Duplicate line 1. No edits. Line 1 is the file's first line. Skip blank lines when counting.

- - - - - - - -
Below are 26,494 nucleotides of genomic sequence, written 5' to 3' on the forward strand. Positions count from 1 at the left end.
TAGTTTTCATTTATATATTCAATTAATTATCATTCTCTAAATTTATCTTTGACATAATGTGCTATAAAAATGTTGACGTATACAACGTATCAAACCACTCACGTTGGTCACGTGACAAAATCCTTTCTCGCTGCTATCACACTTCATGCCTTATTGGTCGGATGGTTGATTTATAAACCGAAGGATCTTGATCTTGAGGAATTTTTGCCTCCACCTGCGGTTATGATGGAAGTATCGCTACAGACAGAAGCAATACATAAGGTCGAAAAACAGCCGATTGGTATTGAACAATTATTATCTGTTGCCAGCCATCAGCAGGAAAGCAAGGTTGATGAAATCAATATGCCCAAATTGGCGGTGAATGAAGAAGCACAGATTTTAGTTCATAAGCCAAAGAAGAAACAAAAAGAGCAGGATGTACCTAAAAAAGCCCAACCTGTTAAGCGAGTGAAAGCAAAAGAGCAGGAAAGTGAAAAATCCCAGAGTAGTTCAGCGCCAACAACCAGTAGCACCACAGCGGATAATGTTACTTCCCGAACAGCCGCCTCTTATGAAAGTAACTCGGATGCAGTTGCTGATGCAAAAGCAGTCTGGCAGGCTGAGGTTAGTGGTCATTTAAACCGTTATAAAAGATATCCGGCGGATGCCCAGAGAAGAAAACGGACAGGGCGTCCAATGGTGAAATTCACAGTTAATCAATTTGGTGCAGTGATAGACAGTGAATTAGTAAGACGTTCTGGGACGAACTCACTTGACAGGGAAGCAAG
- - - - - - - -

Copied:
Below are 26,494 nucleotides of genomic sequence, written 5' to 3' on the forward strand. Positions count from 1 at the left end.